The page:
The Sports Desk: Mustard

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Nick Nunn, Nunnsense

Nick Nunn, Nunnsense

By Nick Nunn

I spend a lot of time eating my words, among other foodstuffs. It seems that each time I protest against someone’s claim loudly, I end up having to recant and admit that I was wrong later.

(You’d think that I would learn to keep my mouth shut, but I don’t think there is any real danger of that happening any time soon.)

Anyway, about a month ago, I was visiting my grandmother, Sybil Nunn, and she told me – I can’t remember why this came up – that mustard is good for getting rid of cramps.

I had never heard of mustard curing cramps, and I hope that I was nice about telling her that I thought she was dead wrong. Naturally, after completely discounting the idea and letting it pass from my mind almost immediately, I went about my everyday life none the wiser.

That is, until I was at an MCHS football game a few weeks ago. I saw one of the athletes come limping off the field with deep cramp as I was headed downfield to keep an eye on the action when, wouldn’t you know it, one of the managers headed the debilitated athletes’ way – with a big yellow bottle of French’s mustard.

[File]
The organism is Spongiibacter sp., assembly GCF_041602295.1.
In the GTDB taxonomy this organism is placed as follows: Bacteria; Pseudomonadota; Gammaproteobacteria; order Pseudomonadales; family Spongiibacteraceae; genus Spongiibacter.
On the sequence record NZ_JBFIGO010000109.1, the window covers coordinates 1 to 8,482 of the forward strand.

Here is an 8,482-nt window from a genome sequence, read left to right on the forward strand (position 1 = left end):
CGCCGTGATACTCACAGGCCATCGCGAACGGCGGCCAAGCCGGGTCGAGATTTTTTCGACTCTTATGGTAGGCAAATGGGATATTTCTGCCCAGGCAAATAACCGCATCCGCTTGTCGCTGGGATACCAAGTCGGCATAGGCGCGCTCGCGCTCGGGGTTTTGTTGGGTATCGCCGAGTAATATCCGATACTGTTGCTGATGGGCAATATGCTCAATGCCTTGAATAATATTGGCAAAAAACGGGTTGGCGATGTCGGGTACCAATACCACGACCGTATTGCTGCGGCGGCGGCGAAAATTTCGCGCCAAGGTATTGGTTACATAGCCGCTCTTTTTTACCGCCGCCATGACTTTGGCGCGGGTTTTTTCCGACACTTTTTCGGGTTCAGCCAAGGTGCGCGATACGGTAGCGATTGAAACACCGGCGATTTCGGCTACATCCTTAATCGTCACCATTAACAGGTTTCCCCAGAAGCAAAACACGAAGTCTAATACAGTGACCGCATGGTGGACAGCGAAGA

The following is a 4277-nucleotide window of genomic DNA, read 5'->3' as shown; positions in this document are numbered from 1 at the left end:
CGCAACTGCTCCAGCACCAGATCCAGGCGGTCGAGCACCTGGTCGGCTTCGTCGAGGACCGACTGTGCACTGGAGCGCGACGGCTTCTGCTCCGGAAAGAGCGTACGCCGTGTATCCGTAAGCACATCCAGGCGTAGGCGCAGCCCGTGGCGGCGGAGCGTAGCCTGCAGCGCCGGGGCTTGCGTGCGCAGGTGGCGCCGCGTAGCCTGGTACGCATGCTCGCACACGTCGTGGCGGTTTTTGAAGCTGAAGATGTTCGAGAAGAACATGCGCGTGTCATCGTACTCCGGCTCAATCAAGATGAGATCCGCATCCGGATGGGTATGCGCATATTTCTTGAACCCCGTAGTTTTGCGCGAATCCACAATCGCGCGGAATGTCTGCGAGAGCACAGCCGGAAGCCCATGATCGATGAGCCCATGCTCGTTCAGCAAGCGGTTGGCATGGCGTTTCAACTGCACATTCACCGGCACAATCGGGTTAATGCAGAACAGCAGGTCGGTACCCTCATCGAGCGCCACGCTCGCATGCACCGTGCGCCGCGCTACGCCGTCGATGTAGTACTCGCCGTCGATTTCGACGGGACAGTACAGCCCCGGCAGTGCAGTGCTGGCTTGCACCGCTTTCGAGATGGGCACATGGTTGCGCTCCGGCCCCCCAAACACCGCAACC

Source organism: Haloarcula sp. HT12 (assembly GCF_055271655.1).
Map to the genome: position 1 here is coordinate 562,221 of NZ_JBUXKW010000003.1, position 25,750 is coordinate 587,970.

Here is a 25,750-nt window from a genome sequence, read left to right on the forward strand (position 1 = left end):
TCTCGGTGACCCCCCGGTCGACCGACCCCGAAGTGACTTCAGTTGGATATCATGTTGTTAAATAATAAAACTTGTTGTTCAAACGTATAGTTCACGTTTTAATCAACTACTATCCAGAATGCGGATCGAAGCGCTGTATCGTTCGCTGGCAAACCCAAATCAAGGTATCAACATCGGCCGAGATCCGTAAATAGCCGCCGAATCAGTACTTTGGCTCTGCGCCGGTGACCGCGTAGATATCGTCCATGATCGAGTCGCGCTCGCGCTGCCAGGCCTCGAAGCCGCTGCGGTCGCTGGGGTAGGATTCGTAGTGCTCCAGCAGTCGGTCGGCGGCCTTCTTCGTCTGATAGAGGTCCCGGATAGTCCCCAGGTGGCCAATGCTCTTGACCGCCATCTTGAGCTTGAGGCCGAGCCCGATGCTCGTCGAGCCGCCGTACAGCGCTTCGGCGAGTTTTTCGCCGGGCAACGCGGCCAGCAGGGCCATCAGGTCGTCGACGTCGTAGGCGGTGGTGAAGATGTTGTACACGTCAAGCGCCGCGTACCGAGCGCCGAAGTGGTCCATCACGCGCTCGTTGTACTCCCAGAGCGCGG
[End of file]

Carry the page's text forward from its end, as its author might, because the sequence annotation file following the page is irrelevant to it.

I stopped dead in my tracks and laughed at what I had just seen. For over a year, I had been walking the sidelines, probably seeing more cramps that I could count on all of my digits, and I had never, not once seen any condiment whatsoever on the field during the game. Or maybe I just hadn’t noticed it until the possibility was brought to my attention.

I’d like to think that the former is correct. Since then, not a game has gone by that mustard hasn’t been called in for its cramp-alleviating properties During the Jackson County game last Friday, I was standing mere feet away from a player who took a bottle of mustard, cocked his head back, and fired at least a quarter of a cup of the tangy stuff directly into his mouth.

After a quick search on the internet, it appears that the medical reasons for why mustard can fight cramps is somewhat debated. Most sources cite the acetic acid – which is found in vinegar – as the element that goes to work relaxing the cramped muscles, but there is also the possibility that the turmeric in yellow mustard acts as an anti-inflammatory.

Whatever the healing property, mustard appears to work on relieving cramps. Some people even keep mustard packets by their bed in case they have trouble with cramps in the night. As for me, I think I’ll only use this home-cooked remedy if I also have a hotdog on my bedside table as well. Grandma, sorry for doubting you.

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